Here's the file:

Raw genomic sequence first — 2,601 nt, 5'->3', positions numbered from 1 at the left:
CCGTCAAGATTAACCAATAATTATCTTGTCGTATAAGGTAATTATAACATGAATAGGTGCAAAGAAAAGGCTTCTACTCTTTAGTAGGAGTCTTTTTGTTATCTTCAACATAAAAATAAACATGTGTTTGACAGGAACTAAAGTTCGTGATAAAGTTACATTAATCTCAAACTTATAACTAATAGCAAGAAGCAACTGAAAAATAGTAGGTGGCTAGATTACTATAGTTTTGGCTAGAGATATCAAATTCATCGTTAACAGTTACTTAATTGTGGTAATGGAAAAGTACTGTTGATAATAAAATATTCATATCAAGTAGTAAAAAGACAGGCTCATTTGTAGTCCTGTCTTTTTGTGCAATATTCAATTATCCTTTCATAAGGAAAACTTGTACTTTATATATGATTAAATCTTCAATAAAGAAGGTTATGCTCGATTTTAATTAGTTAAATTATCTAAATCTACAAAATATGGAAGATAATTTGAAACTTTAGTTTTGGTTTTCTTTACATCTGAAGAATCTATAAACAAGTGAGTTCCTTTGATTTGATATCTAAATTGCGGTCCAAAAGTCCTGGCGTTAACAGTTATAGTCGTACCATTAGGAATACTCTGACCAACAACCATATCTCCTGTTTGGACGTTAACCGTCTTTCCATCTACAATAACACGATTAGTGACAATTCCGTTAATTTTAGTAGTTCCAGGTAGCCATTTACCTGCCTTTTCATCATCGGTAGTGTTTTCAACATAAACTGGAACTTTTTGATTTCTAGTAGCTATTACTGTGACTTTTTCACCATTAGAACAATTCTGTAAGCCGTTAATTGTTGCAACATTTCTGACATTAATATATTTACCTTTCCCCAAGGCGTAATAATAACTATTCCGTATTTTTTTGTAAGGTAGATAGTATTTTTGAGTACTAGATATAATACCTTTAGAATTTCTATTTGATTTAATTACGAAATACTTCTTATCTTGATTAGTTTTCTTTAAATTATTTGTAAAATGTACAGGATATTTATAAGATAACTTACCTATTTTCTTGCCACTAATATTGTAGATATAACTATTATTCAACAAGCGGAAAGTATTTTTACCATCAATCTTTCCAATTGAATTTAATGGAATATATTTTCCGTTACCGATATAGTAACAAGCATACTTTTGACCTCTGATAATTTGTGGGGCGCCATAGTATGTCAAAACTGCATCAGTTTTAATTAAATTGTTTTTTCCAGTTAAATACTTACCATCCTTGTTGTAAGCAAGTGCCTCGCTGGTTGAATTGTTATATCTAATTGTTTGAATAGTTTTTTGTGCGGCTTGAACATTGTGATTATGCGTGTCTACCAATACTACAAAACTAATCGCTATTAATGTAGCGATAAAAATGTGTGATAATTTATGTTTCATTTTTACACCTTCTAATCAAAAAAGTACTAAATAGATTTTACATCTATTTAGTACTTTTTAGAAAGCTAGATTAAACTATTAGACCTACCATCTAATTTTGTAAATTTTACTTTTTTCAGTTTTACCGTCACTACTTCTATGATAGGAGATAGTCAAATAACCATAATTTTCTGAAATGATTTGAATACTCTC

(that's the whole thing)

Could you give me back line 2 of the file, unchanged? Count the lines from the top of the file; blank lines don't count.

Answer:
CCGTCAAGATTAACCAATAATTATCTTGTCGTATAAGGTAATTATAACATGAATAGGTGCAAAGAAAAGGCTTCTACTCTTTAGTAGGAGTCTTTTTGTTATCTTCAACATAAAAATAAACATGTGTTTGACAGGAACTAAAGTTCGTGATAAAGTTACATTAATCTCAAACTTATAACTAATAGCAAGAAGCAACTGAAAAATAGTAGGTGGCTAGATTACTATAGTTTTGGCTAGAGATATCAAATTCATCGTTAACAGTTACTTAATTGTGGTAATGGAAAAGTACTGTTGATAATAAAATATTCATATCAAGTAGTAAAAAGACAGGCTCATTTGTAGTCCTGTCTTTTTGTGCAATATTCAATTATCCTTTCATAAGGAAAACTTGTACTTTATATATGATTAAATCTTCAATAAAGAAGGTTATGCTCGATTTTAATTAGTTAAATTATCTAAATCTACAAAATATGGAAGATAATTTGAAACTTTAGTTTTGGTTTTCTTTACATCTGAAGAATCTATAAACAAGTGAGTTCCTTTGATTTGATATCTAAATTGCGGTCCAAAAGTCCTGGCGTTAACAGTTATAGTCGTACCATTAGGAATACTCTGACCAACAACCATATCTCCTGTTTGGACGTTAACCGTCTTTCCATCTACAATAACACGATTAGTGACAATTCCGTTAATTTTAGTAGTTCCAGGTAGCCATTTACCTGCCTTTTCATCATCGGTAGTGTTTTCAACATAAACTGGAACTTTTTGATTTCTAGTAGCTATTACTGTGACTTTTTCACCATTAGAACAATTCTGTAAGCCGTTAATTGTTGCAACATTTCTGACATTAATATATTTACCTTTCCCCAAGGCGTAATAATAACTATTCCGTATTTTTTTGTAAGGTAGATAGTATTTTTGAGTACTAGATATAATACCTTTAGAATTTCTATTTGATTTAATTACGAAATACTTCTTATCTTGATTAGTTTTCTTTAAATTATTTGTAAAATGTACAGGATATTTATAAGATAACTTACCTATTTTCTTGCCACTAATATTGTAGATATAACTATTATTCAACAAGCGGAAAGTATTTTTACCATCAATCTTTCCAATTGAATTTAATGGAATATATTTTCCGTTACCGATATAGTAACAAGCATACTTTTGACCTCTGATAATTTGTGGGGCGCCATAGTATGTCAAAACTGCATCAGTTTTAATTAAATTGTTTTTTCCAGTTAAATACTTACCATCCTTGTTGTAAGCAAGTGCCTCGCTGGTTGAATTGTTATATCTAATTGTTTGAATAGTTTTTTGTGCGGCTTGAACATTGTGATTATGCGTGTCTACCAATACTACAAAACTAATCGCTATTAATGTAGCGATAAAAATGTGTGATAATTTATGTTTCATTTTTACACCTTCTAATCAAAAAAGTACTAAATAGATTTTACATCTATTTAGTACTTTTTAGAAAGCTAGATTAAACTATTAGACCTACCATCTAATTTTGTAAATTTTACTTTTTTCAGTTTTACCGTCACTACTTCTATGATAGGAGATAGTCAAATAACCATAATTTTCTGAAATGATTTGAATACTCTC